Fillmore Wellington Ohman
Дискография Phil Ohman:
|#||Название релиза||Информация об aльбоме||Купить альбом в iTunes||Год издания||Лейбл|
|1||No, No, Nora / Nashville Nightengale 2||audio||iTunes||1923||Brunswick|
|2||Out Of Breath (And Scared To Death Of You) / I Am Only Human After All 2||audio||iTunes||Victor|
|3||Sweet Nothings / Fashionette 2||audio||iTunes||His Master's Voice|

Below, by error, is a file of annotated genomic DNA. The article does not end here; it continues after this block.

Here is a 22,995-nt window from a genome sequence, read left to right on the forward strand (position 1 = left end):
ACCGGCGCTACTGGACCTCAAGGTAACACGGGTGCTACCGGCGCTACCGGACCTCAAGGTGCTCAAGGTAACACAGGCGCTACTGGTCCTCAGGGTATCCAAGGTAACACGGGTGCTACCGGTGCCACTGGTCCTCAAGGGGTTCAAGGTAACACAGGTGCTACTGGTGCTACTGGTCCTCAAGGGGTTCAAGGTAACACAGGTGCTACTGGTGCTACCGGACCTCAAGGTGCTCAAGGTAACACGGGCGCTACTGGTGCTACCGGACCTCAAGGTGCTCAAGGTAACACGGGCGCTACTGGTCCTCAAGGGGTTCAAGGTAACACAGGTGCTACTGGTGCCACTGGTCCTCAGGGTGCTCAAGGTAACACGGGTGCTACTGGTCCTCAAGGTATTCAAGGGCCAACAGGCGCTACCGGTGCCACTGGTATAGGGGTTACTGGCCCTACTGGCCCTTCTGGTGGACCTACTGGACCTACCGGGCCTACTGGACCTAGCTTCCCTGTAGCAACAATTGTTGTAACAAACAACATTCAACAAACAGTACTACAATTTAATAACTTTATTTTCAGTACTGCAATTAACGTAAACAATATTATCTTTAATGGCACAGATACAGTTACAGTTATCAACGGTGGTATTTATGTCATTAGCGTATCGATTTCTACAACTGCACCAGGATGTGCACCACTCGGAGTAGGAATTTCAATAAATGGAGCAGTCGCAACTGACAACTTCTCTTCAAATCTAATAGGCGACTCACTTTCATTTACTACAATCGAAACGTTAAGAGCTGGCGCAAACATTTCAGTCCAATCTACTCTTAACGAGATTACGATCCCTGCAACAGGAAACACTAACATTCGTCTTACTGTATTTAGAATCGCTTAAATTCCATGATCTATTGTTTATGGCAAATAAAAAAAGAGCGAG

American composer and pianist. b. October 7, 1896 (New Britain, CT, USA) d. August 8, 1954 (Santa Monica, CA, USA) Piano wizard Phil Ohman was among the most popular entertainers of the late 1920s and early 1930s. Together with partner Victor Arden, he recorded hundreds of songs and piano rolls featuring the duo's ''pyrotechnical'' keyboard style. The pair was also featured on numerous radio programs and led pit orchestras for several George Gershwin musicals. Ohman received his musical training while in high school. Impressed by his talent, his music teacher advised his parents to send him to Europe to study, but his family couldn't afford it. Instead he studied two years with a local pipe organist. His first job, which he started in 1915, was as a piano salesman at Wannamaker's in New York City. In 1919 he found employment at the QRS Piano Roll company, where he met his future partner, Victor Arden. During the early 1920s Ohman began working as an arranger and composer for both classical and popular singers. In 1922 he was hired as the pianist for Paul Whiteman's orchestra. He remained with Whiteman for only a year, after which he decided to form a team with his friend, Arden. The two made a name for themselves in vaudeville and playing small clubs on 52nd Street. In 1924 they were hired to conduct the pit orchestra for the Gershwin musical Lady Be Good, the first of many shows in which they were involved. Among the other musicals they worked on were Funny Face, Oh Kay, Tip Toes and Spring Is Here. They eventually formed a full big band, which featured various vocalists, including Frank Luther. The duo also appeared in Vitaphone short subjects and worked on several radio programs, the American Album of Familiar Music, The Buick Program and the Bayer Music Review. Arden and Ohman split in 1934, though a brief reunion produced several recordings for the Brunswick label. After the break-up Ohman was asked to put together an orchestra for the Trocadero night club in Hollywood. While in Hollywood he began working in motion pictures -- scoring films, writing songs, and working with actors who had to simulate piano playing onscreen. Ohman's best known song is ''Lost,'' with lyrics by Johnny Mercer. He remained active in film and radio into the 1950s.